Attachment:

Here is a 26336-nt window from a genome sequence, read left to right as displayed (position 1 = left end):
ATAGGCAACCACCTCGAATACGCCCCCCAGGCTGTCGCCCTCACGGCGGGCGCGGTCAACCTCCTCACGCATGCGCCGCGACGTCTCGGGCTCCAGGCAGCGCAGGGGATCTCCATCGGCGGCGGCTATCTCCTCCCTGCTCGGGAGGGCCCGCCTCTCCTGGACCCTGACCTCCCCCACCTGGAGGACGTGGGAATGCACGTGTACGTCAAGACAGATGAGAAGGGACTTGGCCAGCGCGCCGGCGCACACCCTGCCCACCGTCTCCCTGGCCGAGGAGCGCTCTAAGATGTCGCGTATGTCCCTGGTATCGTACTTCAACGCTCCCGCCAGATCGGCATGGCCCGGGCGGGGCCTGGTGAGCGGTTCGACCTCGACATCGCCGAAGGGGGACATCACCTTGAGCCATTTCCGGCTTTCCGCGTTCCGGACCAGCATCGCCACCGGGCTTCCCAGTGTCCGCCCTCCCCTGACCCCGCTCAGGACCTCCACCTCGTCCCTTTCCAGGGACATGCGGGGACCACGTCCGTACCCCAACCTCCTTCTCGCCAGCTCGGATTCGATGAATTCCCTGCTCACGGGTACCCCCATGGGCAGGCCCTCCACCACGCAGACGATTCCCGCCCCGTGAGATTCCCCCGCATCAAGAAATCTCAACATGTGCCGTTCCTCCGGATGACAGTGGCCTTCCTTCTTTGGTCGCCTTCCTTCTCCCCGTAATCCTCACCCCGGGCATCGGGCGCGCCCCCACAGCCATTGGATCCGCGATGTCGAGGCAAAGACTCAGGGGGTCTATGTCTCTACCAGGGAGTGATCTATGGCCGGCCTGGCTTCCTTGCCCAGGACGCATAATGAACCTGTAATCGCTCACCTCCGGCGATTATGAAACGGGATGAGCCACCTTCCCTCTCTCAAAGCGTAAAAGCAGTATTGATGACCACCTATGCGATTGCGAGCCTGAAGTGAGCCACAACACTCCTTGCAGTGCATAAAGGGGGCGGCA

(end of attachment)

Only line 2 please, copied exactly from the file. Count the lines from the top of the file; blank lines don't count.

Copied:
ATAGGCAACCACCTCGAATACGCCCCCCAGGCTGTCGCCCTCACGGCGGGCGCGGTCAACCTCCTCACGCATGCGCCGCGACGTCTCGGGCTCCAGGCAGCGCAGGGGATCTCCATCGGCGGCGGCTATCTCCTCCCTGCTCGGGAGGGCCCGCCTCTCCTGGACCCTGACCTCCCCCACCTGGAGGACGTGGGAATGCACGTGTACGTCAAGACAGATGAGAAGGGACTTGGCCAGCGCGCCGGCGCACACCCTGCCCACCGTCTCCCTGGCCGAGGAGCGCTCTAAGATGTCGCGTATGTCCCTGGTATCGTACTTCAACGCTCCCGCCAGATCGGCATGGCCCGGGCGGGGCCTGGTGAGCGGTTCGACCTCGACATCGCCGAAGGGGGACATCACCTTGAGCCATTTCCGGCTTTCCGCGTTCCGGACCAGCATCGCCACCGGGCTTCCCAGTGTCCGCCCTCCCCTGACCCCGCTCAGGACCTCCACCTCGTCCCTTTCCAGGGACATGCGGGGACCACGTCCGTACCCCAACCTCCTTCTCGCCAGCTCGGATTCGATGAATTCCCTGCTCACGGGTACCCCCATGGGCAGGCCCTCCACCACGCAGACGATTCCCGCCCCGTGAGATTCCCCCGCATCAAGAAATCTCAACATGTGCCGTTCCTCCGGATGACAGTGGCCTTCCTTCTTTGGTCGCCTTCCTTCTCCCCGTAATCCTCACCCCGGGCATCGGGCGCGCCCCCACAGCCATTGGATCCGCGATGTCGAGGCAAAGACTCAGGGGGTCTATGTCTCTACCAGGGAGTGATCTATGGCCGGCCTGGCTTCCTTGCCCAGGACGCATAATGAACCTGTAATCGCTCACCTCCGGCGATTATGAAACGGGATGAGCCACCTTCCCTCTCTCAAAGCGTAAAAGCAGTATTGATGACCACCTATGCGATTGCGAGCCTGAAGTGAGCCACAACACTCCTTGCAGTGCATAAAGGGGGCGGCA